More later… It’s time to open presents!

07.20

At least | that’s what | he said | later | on shore
While I | washed my | feet of | gritty | wet sand.
My thoughts | swimming | back to | moments | before
When I | panicked,| not see | ing him | from land.

Yes, that will do nicely!

10.30

I watched | a buo| y with | gray hair | floating
In the | ocean,| no wor|ry in | his mind.
To God,| he di|rected | his face | gloating,
“A more | perfect | life you’ll | struggle | to find.”

I like that rewrite!

At least | that’s what | he said | later | that day

While I | washed my | feet of | gritty | wet sand.

My…

08.38

First, I have to say that this is really hard.  🙂

In the ocean, on his back he floated,
No worry in his mind, nor in his heart.
To God, he lifted his face and gloated,
“My life is perfect. We’ll never part.”

I like the first quatrain. Well, I should say that I like it enough to not change it yet.

On the beach, his children played in sand,
Castles they made, and buried mother’s feet.
She let them, scrunched her toes, feeling safe on land,
Comfortable in her beach seat.

Oh, that’s terrible. I just really like the bit about burying mother’s toes.

Mother heard a frightened, “Where is he?”
Her eyes opened wide.  Was he lost?
Kids laughed as he came from the sea,

As I sit here, with my pen, I wonder
Will I write well?  Will these words drag me under?

08.00

In the ocean, on his back he floated,
No worry in his mind, nor in his heart.
To God, he lifted his face and gloated,
“My life is perfect. We’ll never part.”

On the beach, his family played with sand,
Castles they made, and buried mother’s feet
She laughed, wiggled her toes, …
 

Then she saw her husband had disappeared…

As I sit here, with my pen, I wonder
Will I write well?  Will these words drag me under?

16.16

Great Feedback
What a wonderful gift I received today when I checked in on my professional development courses.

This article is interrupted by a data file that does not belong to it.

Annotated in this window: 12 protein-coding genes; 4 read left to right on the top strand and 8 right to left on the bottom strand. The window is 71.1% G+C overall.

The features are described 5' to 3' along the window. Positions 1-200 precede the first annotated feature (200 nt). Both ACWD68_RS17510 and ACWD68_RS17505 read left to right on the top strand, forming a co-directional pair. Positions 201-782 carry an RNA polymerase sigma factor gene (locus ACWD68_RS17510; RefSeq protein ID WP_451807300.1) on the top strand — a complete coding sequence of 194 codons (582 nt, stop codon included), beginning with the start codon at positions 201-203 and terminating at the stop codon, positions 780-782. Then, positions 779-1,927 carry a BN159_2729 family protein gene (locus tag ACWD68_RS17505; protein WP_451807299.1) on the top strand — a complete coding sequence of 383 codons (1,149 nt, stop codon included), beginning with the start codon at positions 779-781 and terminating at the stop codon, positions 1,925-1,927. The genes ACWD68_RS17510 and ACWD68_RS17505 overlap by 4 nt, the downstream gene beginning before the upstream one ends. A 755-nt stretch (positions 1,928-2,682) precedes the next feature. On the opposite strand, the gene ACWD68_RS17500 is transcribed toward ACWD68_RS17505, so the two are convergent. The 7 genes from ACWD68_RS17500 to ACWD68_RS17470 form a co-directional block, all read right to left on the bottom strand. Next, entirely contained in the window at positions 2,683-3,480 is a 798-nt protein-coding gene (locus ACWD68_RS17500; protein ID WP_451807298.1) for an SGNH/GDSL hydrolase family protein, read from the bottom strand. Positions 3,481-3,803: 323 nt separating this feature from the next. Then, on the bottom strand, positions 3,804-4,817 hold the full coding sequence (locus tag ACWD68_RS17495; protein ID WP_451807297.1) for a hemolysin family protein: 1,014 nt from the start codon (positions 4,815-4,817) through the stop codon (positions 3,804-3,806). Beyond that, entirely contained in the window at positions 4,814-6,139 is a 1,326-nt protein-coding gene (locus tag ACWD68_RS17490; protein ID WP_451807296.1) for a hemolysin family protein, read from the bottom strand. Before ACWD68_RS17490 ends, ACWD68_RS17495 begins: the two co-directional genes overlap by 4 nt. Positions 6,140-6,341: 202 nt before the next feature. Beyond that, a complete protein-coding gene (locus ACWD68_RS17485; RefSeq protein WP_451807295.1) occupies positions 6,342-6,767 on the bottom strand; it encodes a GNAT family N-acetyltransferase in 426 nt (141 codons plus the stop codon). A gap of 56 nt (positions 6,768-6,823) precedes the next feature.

03.21

More on Consideration Number One

I simply found it fascinating that an educator would say that SBG and CBE do not reflect the real world.  I understand why the person said it.  If you don’t meet the goals set in the workplace, there are consequences.  If you don’t do the work you’re supposed to do, there are consequences.  As I said above, however, adults set these deadlines while collaborating on a project or task, and the goals are continuously revisited for validity.  The manager does not set a goal in a grade book and give you a zero if you don’t meet the goal.  Yes, you have to explain yourself if you don’t meet the goal, but if you can explain yourself well, the penalties are often slight or not imposed at all.

Which brings me to my next point: Communication feeds the heart and soul of any human organization, project-based or not.  [pullquote]Communication feeds the heart and soul of any human organization, project-based or not.[/pullquote]In this reformed version of grading, students and teachers work on communication and collaboration skills, two very important skills to have as one enters the workforce.  If done right, I believe the students will learn to acknowledge that goals and deadlines are important, but more importantly, they will learn to communicate with their teacher when they are struggling to meet them or believe the assignments are not going to help them achieve their goals.  I think that educators are misunderstanding a fundamental part of this learning process when they allow students to miss deadlines or not complete assignments at all.  That’s a misconception about the process that absolutely must be addressed.  Students are missing vital learning opportunities when they do not attempt an assignment simply because they know they will not be penalized.  When students and educators agree that the assignments are learning opportunities and that they should communicate about its effectiveness and collaborate to make changes if necessary, that is when true learning takes place.  That reflects what happens in the real world.